THE pressure situation for Joondalup Wolves coach Ben Ettridge won’t end with the final buzzer in the State Basketball League grand final on Saturday night.
The championship-winning mentor will find himself in a race against airport schedules, as he looks to make a midnight flight en route to Rio de Janeiro for the Paralympic Games as coach of Australia’s wheelchair basketball team.
Ettridge is well versed in the juggling act that comes with his SBL commitments and those of the Rollers.
But on this occasion, the act has come down to the wire.
Never one to be overawed, he had little concern about the risk of missing the plane despite the potential of grand final proceedings extending past 10pm, particularly if the contest goes to overtime.
“Fingers crossed the game goes to plan,” he said.
“We’ve got a bit of leeway because it’s a domestic flight first so we’ll be checking in online.
“There’s no real stress – it’s not like it’ll be half-time and I’ll be looking at my watch thinking ‘I’ve got to go’.
“If we left there at 11pm, we’d still be on the flight so no pressure there really.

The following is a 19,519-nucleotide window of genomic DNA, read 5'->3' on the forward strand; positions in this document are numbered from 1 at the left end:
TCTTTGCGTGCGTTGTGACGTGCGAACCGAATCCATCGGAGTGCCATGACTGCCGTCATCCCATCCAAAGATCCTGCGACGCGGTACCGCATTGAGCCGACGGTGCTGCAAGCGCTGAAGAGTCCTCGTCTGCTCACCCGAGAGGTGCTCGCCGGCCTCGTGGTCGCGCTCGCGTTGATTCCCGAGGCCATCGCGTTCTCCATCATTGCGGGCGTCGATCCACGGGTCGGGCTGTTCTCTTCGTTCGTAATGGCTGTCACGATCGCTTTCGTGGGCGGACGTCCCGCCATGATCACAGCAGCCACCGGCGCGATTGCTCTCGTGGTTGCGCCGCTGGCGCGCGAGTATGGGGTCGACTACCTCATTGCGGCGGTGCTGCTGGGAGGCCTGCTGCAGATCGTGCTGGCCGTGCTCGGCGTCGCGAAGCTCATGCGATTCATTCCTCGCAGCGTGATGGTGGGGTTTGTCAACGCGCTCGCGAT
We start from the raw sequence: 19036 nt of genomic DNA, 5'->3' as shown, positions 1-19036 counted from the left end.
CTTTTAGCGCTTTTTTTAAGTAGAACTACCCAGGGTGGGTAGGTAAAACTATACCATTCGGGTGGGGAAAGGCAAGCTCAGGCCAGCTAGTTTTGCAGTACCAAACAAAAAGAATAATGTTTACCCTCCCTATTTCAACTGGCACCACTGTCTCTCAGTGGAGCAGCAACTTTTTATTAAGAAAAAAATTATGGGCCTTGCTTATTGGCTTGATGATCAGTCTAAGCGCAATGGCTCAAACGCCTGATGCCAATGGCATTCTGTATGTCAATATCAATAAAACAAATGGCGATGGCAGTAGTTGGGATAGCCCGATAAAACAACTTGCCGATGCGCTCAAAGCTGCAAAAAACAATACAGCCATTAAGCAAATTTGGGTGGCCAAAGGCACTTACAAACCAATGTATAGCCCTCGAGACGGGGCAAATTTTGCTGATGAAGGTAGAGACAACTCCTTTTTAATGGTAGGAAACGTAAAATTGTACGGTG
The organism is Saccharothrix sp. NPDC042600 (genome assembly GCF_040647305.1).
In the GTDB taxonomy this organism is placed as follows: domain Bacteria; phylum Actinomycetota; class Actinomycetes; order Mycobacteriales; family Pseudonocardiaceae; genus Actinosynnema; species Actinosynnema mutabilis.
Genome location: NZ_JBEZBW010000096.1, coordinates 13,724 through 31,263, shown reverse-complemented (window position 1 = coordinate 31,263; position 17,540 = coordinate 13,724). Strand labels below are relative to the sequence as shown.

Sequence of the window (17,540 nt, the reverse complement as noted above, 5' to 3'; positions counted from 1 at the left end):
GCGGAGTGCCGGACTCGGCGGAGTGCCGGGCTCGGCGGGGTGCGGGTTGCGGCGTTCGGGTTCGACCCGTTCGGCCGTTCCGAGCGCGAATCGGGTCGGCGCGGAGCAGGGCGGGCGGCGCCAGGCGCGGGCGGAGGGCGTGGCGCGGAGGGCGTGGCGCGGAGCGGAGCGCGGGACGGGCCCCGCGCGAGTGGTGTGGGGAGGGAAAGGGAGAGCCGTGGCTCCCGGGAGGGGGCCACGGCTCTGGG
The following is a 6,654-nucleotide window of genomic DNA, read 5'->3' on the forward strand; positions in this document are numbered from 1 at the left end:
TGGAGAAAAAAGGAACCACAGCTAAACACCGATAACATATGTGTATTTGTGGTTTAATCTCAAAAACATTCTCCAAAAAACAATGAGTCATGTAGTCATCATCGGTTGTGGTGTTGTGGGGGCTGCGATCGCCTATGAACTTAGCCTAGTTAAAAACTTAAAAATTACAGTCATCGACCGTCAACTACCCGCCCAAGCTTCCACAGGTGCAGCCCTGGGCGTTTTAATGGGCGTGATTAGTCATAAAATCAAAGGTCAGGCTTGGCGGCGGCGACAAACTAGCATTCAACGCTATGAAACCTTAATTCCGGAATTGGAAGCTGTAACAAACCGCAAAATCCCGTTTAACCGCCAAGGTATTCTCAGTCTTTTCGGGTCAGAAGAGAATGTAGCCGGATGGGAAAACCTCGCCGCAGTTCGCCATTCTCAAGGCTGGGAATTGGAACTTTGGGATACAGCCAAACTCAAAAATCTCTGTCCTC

“They’re (Rollers) going to have about 36 hours in the village without me, so it’s instilling in them the confidence that there’s a process in place – they’re going to have four assistant coaches there with them, a manager and a physio.”
Ettridge was fortunate the Paralympic schedule was accommodating to SBL finals fixtures this time around. In 2012, he coached the Wolves to a season where they lost just three games and were hotly tipped to win the title.
But his commitments to the London Games left him unavailable for the play-offs and the Wolves were eliminated in the semi-finals.
“This time’s a bit different knowing that I was right here through to the grand final,” he said.
“The Wolves boys – fourth grand final in six years – we’ve got 300 gamers, 250 gamers and guys that have been around for a long time – the week’s managed itself.”
He credited chief executive Cameron Britt, chief operating officer Ryan Thompson and team manager Donna Ironmonger for “handling a lot of the peripheral stuff, which in the past has fallen into my lap”.